31st Mar 2023

Backup generator deployed to prevent Ukraine nuclear disaster

  • 'If our station staff had not reacted after the blackout, then we would have already been forced to overcome the consequences of a radiation accident," Ukraine president Volodmyr Zelensky said (Photo: Al Jazeera screengrab)
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Electricity to Ukraine's Zaporizhzhia nuclear power plant was cut off for several hours which could have resulted in nuclear disaster, Ukrainian president Volodymyr Zelensky said in an address on Thursday evening (25 August).

Zelensky blamed Russian forces for shelling in the area, which caused a fire in a nearby coal power station, causing blackouts in the power grid.

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Zelensky said the plant's Ukrainian staff prevented disaster by quickly switching on the backup diesel generators.

"If our station staff had not reacted after the blackout, then we would have already been forced to overcome the consequences of a radiation accident," he said.

Ukrainian officials told the International Atomic Energy Agency (IAEA), the UN's nuclear watchdog, that Europe's largest nuclear power plant lost connection to its primary power source "at least twice" on Thursday.

Its backup generator can power its cooling systems, but its two operating reactor units remain disconnected from the electricity grid.

If emergency power to the plant's security systems is disrupted, water used to cool down spent fuel rods will heat up and evaporate. Without coolant, the fuel rods become vulnerable to catching fire, causing explosions which would release radiation into the atmosphere.

According to the Ukraine state nuclear company Energoatom, this was the first complete disconnection in the plant, which was captured by Russian forces in March but is still operated by Ukrainian technicians.

The facility normally has four external power lines, but three of them were lost earlier during the conflict.

"Russia has put Ukraine and all Europeans in a situation one step away from a radiation disaster," Zelensky said, urging that UN officials be given access to the site.

IAEA director general Rafael Mariano Grossi said he would personally lead a visit to the site in the "next few days."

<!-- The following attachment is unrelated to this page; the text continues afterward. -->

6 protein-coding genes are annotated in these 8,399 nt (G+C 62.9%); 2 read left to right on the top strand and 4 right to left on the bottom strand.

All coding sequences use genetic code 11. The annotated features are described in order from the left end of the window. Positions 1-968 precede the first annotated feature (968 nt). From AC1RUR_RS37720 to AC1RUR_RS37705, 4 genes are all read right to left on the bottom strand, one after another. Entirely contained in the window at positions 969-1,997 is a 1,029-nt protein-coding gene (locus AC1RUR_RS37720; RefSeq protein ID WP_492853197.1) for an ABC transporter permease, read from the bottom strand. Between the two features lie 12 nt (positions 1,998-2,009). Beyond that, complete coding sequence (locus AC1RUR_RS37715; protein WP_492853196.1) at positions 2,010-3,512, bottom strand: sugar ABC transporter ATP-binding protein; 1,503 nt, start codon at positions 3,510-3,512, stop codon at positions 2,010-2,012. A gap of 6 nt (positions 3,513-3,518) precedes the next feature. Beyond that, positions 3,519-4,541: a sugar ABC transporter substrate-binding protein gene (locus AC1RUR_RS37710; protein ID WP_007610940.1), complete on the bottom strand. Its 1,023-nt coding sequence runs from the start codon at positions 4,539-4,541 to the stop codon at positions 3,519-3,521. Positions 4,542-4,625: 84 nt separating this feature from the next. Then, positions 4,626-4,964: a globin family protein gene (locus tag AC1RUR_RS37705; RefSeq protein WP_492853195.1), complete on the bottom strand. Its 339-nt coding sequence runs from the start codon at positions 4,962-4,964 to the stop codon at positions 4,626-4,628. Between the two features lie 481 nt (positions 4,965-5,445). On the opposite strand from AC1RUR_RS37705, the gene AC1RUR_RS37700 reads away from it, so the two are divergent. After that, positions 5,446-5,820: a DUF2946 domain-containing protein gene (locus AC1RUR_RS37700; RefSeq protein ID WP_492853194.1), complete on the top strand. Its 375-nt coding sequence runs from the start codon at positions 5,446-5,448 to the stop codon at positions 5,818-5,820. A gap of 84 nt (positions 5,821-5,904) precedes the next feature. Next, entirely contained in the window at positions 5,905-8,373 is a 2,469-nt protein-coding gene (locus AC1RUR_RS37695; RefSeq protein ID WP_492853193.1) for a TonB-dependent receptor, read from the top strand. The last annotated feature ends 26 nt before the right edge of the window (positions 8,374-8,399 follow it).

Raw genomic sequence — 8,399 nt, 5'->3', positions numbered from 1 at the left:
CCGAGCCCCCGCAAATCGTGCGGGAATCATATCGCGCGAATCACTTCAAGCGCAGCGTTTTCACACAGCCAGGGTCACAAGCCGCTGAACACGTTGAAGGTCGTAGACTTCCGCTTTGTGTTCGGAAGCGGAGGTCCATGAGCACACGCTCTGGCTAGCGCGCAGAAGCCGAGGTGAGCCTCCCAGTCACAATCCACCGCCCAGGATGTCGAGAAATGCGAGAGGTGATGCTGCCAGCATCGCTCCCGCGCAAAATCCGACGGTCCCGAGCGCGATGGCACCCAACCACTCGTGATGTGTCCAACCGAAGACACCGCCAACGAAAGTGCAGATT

"Almost every day, there is a new incident at or near [the Zaporizhzhia facility]", he tweeted on Thursday. "We can't afford to lose any more time."

"Russia should agree to the demilitarised zone around the plant and agree to allow an International Atomic Energy Agency visit as soon as possible," White House press secretary Karine Jean-Pierre told press.

But writing on Telegram, Vladimir Rogov, a Russian-appointed official in the occupied town of Enerhodar near the plant, denied any wrongdoing on Russia's part and said that the blackout was caused "as a result of provocations by Zelenskiy's fighters."

France, Germany, UK and US discuss Ukraine nuclear plant

The leaders of the United States, Germany, France and the UK held a conference call on Sunday, where they discussed Ukraine's Zaporizhzhya nuclear power plant, amid an evacuation of some 1,000 nearby residents.


The overlooked 'crimes against children' ICC arrest warrant

An unprecedented component of this announcement has received less attention: the ICC also issued an arrest warrant for Maria Alekseyevna Lvova-Belova, Putin's commissioner for children's rights. Lvova-Belova is accused of deporting and unlawful transfer of Ukrainian children to Russia.

'Symbolic' Putin indictment gets some EU backing

Several EU foreign ministers welcomed the International Criminal Court's decision to issue an arrest warrant for Russian president Vladimir Putin, but it is unlikely to influence negotiations about a special tribunal on the crime of agression.

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